Alright, someone explain to me the TV Thing - specifically, the Giant TV Thing, the genetic impulse that's caught on during this luminous holiday season that's making everyone point their monster SUVs to the Giant Electro Store and obtain the largest, LCDest, most plasmalicious television they can afford, and by "afford," I mean, "pretty much not afford." (I'm seeing subprime mortgage people lurking outside Best Buy these days, clipboards in hand, wearing capes, I'm just saying.)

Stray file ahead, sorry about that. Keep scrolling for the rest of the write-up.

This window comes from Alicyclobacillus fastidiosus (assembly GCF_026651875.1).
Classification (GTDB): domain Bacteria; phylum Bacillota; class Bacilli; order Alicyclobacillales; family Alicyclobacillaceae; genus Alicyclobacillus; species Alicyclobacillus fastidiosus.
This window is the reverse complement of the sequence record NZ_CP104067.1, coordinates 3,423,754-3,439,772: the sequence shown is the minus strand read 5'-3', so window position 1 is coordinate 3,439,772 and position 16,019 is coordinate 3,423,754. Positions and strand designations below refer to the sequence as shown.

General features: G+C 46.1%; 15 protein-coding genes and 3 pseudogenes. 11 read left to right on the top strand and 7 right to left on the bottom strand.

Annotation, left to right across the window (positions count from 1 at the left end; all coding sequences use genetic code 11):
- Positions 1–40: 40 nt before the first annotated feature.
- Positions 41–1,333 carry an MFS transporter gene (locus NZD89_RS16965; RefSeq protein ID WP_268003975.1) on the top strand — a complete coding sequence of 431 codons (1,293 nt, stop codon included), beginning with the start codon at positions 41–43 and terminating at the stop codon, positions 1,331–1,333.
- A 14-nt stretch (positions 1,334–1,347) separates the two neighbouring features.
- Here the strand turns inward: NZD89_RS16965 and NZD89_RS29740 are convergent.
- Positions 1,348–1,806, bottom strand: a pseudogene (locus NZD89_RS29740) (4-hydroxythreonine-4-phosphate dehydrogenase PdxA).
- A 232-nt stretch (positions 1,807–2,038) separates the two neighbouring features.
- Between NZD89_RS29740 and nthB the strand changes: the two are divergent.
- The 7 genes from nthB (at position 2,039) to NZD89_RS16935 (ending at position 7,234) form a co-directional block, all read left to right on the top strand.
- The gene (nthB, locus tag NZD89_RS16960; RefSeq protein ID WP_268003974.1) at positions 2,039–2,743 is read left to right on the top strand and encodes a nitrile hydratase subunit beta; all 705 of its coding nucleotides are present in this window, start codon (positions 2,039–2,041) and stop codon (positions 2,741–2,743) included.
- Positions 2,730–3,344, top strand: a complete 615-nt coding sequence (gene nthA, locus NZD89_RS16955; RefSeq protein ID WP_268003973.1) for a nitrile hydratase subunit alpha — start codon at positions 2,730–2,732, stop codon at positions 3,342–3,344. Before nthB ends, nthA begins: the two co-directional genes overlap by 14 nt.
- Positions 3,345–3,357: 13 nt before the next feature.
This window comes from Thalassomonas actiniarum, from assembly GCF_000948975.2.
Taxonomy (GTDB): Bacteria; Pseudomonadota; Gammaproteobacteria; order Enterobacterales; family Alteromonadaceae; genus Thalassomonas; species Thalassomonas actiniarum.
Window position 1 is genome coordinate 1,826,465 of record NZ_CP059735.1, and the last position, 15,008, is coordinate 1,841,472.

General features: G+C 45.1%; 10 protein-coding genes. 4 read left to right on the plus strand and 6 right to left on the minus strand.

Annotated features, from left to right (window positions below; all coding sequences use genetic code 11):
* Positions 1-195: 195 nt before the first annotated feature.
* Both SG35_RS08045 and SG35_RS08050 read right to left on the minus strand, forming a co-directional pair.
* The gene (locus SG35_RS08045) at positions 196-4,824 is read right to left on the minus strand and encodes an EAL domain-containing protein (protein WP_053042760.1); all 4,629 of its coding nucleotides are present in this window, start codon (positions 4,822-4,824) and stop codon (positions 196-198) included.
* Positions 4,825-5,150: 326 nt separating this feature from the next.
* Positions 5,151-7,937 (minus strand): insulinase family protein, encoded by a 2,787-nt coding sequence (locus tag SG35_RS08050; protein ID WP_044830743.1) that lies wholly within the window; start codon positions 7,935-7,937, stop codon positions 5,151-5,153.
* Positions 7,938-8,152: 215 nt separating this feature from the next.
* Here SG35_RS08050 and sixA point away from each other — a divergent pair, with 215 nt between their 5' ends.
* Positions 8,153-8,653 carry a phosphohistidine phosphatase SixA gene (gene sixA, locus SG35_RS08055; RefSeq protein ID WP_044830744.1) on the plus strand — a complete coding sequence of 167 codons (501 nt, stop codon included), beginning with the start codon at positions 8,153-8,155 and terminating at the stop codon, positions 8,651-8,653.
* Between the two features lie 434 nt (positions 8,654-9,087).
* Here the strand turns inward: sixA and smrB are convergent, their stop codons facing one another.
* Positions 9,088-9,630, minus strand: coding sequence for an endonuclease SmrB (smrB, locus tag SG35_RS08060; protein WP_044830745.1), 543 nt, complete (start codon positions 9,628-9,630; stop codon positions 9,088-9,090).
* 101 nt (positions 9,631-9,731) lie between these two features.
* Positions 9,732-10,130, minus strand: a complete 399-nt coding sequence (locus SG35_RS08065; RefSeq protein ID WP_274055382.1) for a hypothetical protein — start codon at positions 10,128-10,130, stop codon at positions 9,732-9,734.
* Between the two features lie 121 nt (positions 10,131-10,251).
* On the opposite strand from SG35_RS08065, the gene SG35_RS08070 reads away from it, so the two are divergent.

Alright, someone explain to me the TV Thing - specifically, the Giant TV Thing, the genetic impulse that's caught on during this luminous holiday season that's making everyone point their monster SUVs to the Giant Electro Store and obtain the largest, LCDest, most plasmalicious television they can afford, and by "afford," I mean, "pretty much not afford." (I'm seeing subprime mortgage people lurking outside Best Buy these days, clipboards in hand, wearing capes, I'm just saying.) You could fill libraries with the stuff I don't understand, but this particular shopping development has been troubling me ever since I realized I needed a column idea about eight minutes ago. But as what is apparently the last member of my immediate circle of friends to not have a television with the power and authority to order missile strikes on Iran and/or see through the fabric of time, I'm starting to think that the problem is me, and that the problem can only be remedied by spiraling further into debt in pursuit for a TV of absurd proportions so I can, I don't know, see in glorious, incandescent realism several Choirs which will be Clashing. Part of the issue is that 1. I am embarassingly cheap, and 2. I believe my current TV is just fine, if admittedly a little older, and by "a little older" I mean "what is evidently one of the 10 to 20 most elderly televisions in America." People come by to gaze through my window in slack-jawed wonder, guests huddle in the corner snorting to themselves, judging me. Somewhere, on whatever giant interactive map the Nielsen people use to track who's watching "Two And A Half Men" at any given time, there's a massive red circle drawn around my house with a clown face next to it. Yet my giant, 4,000-lb. non-LCD plasma-free HD-less TV, which was purchased in 2001 - or, in TV terms, too bowel-clenchingly old to even begin considering talking about in adult company - is just fine for my needs, which are basically to put on a confounded "Bob the Builder" movie whenever commanded by my often tyrannical ruler of a son, even if the command happens to come in the fourth quarter. (Somewhere, incidentally, there's a parallel universe where the local review boards are going nuts about all the development Bob is responsible for, but I'm pretty sure that part's not on PBS Kids). And it's not like I haven't tried to understand the Giant TV Thing; I recently went so far as to ask the reigning IT wizard/technophile/nerd at the office - a man who can literally assume control of my computer at will and whose most recent TV purchase came all the way back in Christmas 2006 - what the possible reason could be for upgrading something that he could not possibly have broken yet, since he does not own a toddler who regards the television as the most convenient local item to tap with the hammer I can't seem to hide good enough (I'm 32. Seriously, it's ridiculous.) Now this is a good guy, a smart guy, a guy who knows his stuff, and yet when we began talking about his primal need for a confoundingly large television something happened to his eyes, where the usual retina/iris thing (I skipped much of biology) was replaced by a sliver of cold blue steel, where small bolts of lightning could be seen going off in the corneas, while outside ominous clouds started rolling in out of nowhere and the lights in the newsroom dimmed noticeably. And when I asked him about the TV thing, he looked at me with the kind of patronizing, almost empathetic dismissal that would have made one think that I had just asked him why he felt it necessary to remove a bright orange vestigial tail from his forehead. "Because," he began, and that was about the last English word I heard, as at this point his monologue deteriorated pretty quickly into a series of four-digit numbers. 1080 was the only one I could make out, although he might have been talking about his address, or the Armenian kingdom of Cilicia, which that year gained independence after its founder, Prince Ruben, succeeded in establishing his authority in the mountainous regions of Cilicia, and I totally did not even Wikipedia that, so don't bother checking. Oh, his was a great and powerful discourse, one full of figures and acronyms and slowly beading forehead sweat and something about why it was essential to the continued operation of his respiratory system that he see the Optimus Prime/Megatron battle at the end of "Transformers" in glorious high-def (Optimus wins, spoiler alert), but I have this problem where I tune out pretty quickly if it's evident that I have no idea what in the blue blazes a person is talking about (it's the primary reason I stopped listening to Mitt Romney, and going to church). The Lord - and probably Optimus Prime - knows that I am not against gadgetry, nor the lively and needless accumulation of same; Apple comes out with an iPod that's exactly the same as my iPod and is eight molecules lighter and has a slightly light shade of grey on it, I'm there. Bang. It's pathetic. I embarass myself. Yet I'm also OK with it. I mean, listen, no one here is arguing against giant fighting robots, but the question is, are giant fighting robots worth several hundred thousand dollars? The answer is simple: It depends on if it turns into an iPod. Jeff Vrabel is a freelance writer who is totally pulling for Nick Lachey's choir. He can be reached at www.jeffvrabel.com.